As with many technologies, zero knowledge proofs (ZKPs) are easy to understand at a high level but hard to master on a fundamental one. It’s a bit like knowing that 2 + 2 = 4 yet struggling to explain how you know it to be true. A cryptography degree is not required to talk ZKPs mercifully: a basic grounding in blockchain and a casual interest in privacy should be more than enough to sustain you.
As you’re going to discover, ZKPs are good for a lot of things, but they’re particularly good when it comes to keeping secrets while speaking truth. It is this superpower that makes them one of the most versatile tools in web3 today and one of the most exciting innovations since Nakamoto consensus.
The Origins of ZKPs
Like many technologies that are now synonymous with blockchain, such as encryption, zero-knowledge proofs predate Bitcoin. The technology was introduced by Shafi Goldwasser, Silvio Micali, and Charles Rackoff in the 1980s. Their seminal paper, titled “The Knowledge Complexity of Interactive Proof Systems,” was published in 1985, laying out the basic concept of ZKPs and setting the stage for decades of iteration.
The trio were renowned computer scientists and cryptographers whose contributions to the fields of theoretical computer science and cryptography are well documented. Their work on zero-knowledge proofs has had a profound impact on the development of cryptographic protocols and their practical implementation. But what are ZKPs exactly, and why have they become so trendy in blockchain circles in recent years?
Know Your Zero-Knowledge Proofs
Zero-knowledge proofs are cryptographic protocols that allow one party, known as the prover, to demonstrate to another party, the verifier, that a particular statement is true – without revealing any additional information beyond the validity of that statement. In other words, zero-knowledge proofs allow a prover to convince a verifier of the truth of a claim without disclosing any details about how they arrived at that knowledge.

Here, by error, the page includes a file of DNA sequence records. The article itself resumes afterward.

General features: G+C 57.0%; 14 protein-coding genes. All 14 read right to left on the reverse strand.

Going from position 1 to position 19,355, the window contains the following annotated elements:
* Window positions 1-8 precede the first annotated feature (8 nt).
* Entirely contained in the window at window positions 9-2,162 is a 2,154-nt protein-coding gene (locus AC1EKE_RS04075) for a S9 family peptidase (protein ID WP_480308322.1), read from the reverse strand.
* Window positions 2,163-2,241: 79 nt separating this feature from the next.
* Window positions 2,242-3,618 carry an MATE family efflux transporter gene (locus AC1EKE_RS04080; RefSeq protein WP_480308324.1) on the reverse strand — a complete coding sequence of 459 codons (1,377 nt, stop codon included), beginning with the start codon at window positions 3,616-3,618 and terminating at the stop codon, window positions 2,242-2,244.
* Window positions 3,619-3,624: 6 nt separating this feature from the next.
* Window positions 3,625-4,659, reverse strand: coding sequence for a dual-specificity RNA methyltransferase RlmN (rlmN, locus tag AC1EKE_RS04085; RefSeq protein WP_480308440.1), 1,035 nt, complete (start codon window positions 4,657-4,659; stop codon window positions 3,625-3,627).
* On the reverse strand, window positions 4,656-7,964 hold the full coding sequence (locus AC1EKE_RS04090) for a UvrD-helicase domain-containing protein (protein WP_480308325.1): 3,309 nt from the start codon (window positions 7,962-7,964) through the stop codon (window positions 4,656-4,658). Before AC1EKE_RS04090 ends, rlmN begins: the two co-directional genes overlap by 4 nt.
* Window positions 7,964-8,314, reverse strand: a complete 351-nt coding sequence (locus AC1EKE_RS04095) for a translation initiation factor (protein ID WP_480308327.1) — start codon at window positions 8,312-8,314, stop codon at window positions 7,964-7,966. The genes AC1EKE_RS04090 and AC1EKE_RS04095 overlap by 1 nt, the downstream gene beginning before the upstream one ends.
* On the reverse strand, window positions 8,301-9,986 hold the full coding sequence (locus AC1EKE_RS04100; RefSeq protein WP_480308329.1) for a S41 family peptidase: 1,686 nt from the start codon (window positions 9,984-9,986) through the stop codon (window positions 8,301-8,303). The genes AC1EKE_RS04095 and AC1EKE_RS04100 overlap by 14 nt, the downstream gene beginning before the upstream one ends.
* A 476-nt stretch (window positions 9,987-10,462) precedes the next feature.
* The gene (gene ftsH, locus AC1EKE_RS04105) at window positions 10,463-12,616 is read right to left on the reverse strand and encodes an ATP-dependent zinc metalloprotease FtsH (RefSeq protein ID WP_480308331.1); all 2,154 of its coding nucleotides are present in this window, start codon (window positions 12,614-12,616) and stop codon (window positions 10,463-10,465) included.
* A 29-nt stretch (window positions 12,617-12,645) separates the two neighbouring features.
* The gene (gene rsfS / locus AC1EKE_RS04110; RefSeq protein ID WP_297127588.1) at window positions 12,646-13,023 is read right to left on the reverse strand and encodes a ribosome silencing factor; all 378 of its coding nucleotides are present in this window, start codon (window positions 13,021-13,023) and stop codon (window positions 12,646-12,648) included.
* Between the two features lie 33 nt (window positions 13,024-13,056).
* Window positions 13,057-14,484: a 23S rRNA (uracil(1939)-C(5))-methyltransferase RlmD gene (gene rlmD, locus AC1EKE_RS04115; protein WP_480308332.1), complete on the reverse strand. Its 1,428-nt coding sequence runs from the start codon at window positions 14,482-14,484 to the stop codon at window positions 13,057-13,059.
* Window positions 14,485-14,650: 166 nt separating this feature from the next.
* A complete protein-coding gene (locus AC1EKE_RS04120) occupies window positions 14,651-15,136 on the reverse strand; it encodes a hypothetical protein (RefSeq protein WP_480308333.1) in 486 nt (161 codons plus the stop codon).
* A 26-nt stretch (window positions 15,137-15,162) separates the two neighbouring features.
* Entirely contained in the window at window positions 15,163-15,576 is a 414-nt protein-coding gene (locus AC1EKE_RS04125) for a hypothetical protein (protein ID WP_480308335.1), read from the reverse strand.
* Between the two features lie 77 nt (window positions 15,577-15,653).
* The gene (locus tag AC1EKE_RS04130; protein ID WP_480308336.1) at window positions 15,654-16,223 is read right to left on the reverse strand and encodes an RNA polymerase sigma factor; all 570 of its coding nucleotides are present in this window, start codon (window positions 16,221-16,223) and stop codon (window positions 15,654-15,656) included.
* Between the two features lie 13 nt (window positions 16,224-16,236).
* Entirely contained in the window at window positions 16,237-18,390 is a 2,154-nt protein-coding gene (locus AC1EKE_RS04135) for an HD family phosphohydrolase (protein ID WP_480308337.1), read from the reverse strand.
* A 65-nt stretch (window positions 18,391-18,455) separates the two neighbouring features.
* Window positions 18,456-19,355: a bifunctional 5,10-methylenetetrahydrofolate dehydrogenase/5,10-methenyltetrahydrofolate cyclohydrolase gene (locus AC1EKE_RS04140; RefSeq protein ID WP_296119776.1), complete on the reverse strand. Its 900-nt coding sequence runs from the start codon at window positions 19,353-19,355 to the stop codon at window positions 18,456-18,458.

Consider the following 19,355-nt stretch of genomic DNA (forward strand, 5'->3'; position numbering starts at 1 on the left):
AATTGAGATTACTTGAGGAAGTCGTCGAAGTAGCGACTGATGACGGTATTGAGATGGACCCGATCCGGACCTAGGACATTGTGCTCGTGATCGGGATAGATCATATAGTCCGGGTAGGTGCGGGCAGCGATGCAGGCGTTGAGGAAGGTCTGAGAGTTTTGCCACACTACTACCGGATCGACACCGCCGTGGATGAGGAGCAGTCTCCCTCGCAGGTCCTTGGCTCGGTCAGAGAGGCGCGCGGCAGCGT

On the face of it, this sounds like a fairly benign capability with only niche applications. In fact, the utility of this simple ability is wide-ranging and its applications are vast. Zero-knowledge proofs have become an essential tool in cryptography, where they are utilized in areas such as secure authentication, identity systems, and privacy preservation.
The key characteristic of a zero-knowledge proof is that it provides convincing evidence to the verifier without revealing any information that could be used to reconstruct the proof. The verifier gains confidence that the statement is true, but learns nothing about the underlying data or the steps taken to prove it. This property ensures privacy and confidentiality, making ZKPs valuable for sensitive transactions.
One of the challenges when dealing with abstract concepts is visualizing them. Thankfully, we have a number of popular models to call upon that help to bring ZKPs to life. In the “Ali Baba’s Cave” scenario, Alice wants to prove to Bob that she knows the secret passphrase to open a hidden cave without revealing the passphrase itself. By using a zero-knowledge proof, Alice can convince Bob of her knowledge of the passphrase without giving any clues that could aid Bob in guessing the passphrase himself.
Proofs in Action